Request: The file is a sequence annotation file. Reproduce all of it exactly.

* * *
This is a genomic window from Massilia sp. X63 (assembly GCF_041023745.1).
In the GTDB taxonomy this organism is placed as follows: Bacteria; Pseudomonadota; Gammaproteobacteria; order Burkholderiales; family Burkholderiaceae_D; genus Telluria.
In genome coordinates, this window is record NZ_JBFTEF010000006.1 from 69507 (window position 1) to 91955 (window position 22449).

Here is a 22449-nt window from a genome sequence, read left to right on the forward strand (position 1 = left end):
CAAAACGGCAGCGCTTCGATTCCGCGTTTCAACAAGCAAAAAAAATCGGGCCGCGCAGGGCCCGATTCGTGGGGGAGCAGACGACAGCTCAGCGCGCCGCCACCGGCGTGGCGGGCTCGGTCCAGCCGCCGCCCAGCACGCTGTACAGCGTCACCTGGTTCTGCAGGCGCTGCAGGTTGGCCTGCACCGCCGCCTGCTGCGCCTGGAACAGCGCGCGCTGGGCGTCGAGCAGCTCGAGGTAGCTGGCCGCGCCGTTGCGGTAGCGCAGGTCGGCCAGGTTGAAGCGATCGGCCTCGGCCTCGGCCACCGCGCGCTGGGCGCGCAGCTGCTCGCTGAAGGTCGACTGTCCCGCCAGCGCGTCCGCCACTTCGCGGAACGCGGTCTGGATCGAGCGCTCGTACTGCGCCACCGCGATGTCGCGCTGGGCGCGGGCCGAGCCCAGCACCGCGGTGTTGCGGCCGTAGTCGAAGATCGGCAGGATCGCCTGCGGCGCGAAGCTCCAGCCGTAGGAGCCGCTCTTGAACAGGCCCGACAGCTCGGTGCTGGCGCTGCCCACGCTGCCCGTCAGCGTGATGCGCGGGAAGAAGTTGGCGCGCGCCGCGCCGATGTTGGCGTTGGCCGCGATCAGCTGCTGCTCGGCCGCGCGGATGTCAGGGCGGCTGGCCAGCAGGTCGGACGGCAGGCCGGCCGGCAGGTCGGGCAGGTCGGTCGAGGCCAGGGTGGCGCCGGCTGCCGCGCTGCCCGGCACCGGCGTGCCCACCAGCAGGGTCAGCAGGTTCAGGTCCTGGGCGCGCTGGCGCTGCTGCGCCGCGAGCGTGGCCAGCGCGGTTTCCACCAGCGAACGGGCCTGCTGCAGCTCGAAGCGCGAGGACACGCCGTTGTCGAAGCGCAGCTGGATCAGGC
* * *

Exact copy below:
This is a genomic window from Massilia sp. X63 (assembly GCF_041023745.1).
In the GTDB taxonomy this organism is placed as follows: Bacteria; Pseudomonadota; Gammaproteobacteria; order Burkholderiales; family Burkholderiaceae_D; genus Telluria.
In genome coordinates, this window is record NZ_JBFTEF010000006.1 from 69507 (window position 1) to 91955 (window position 22449).

Here is a 22449-nt window from a genome sequence, read left to right on the forward strand (position 1 = left end):
CAAAACGGCAGCGCTTCGATTCCGCGTTTCAACAAGCAAAAAAAATCGGGCCGCGCAGGGCCCGATTCGTGGGGGAGCAGACGACAGCTCAGCGCGCCGCCACCGGCGTGGCGGGCTCGGTCCAGCCGCCGCCCAGCACGCTGTACAGCGTCACCTGGTTCTGCAGGCGCTGCAGGTTGGCCTGCACCGCCGCCTGCTGCGCCTGGAACAGCGCGCGCTGGGCGTCGAGCAGCTCGAGGTAGCTGGCCGCGCCGTTGCGGTAGCGCAGGTCGGCCAGGTTGAAGCGATCGGCCTCGGCCTCGGCCACCGCGCGCTGGGCGCGCAGCTGCTCGCTGAAGGTCGACTGTCCCGCCAGCGCGTCCGCCACTTCGCGGAACGCGGTCTGGATCGAGCGCTCGTACTGCGCCACCGCGATGTCGCGCTGGGCGCGGGCCGAGCCCAGCACCGCGGTGTTGCGGCCGTAGTCGAAGATCGGCAGGATCGCCTGCGGCGCGAAGCTCCAGCCGTAGGAGCCGCTCTTGAACAGGCCCGACAGCTCGGTGCTGGCGCTGCCCACGCTGCCCGTCAGCGTGATGCGCGGGAAGAAGTTGGCGCGCGCCGCGCCGATGTTGGCGTTGGCCGCGATCAGCTGCTGCTCGGCCGCGCGGATGTCAGGGCGGCTGGCCAGCAGGTCGGACGGCAGGCCGGCCGGCAGGTCGGGCAGGTCGGTCGAGGCCAGGGTGGCGCCGGCTGCCGCGCTGCCCGGCACCGGCGTGCCCACCAGCAGGGTCAGCAGGTTCAGGTCCTGGGCGCGCTGGCGCTGCTGCGCCGCGAGCGTGGCCAGCGCGGTTTCCACCAGCGAACGGGCCTGCTGCAGCTCGAAGCGCGAGGACACGCCGTTGTCGAAGCGCAGCTGGATCAGGC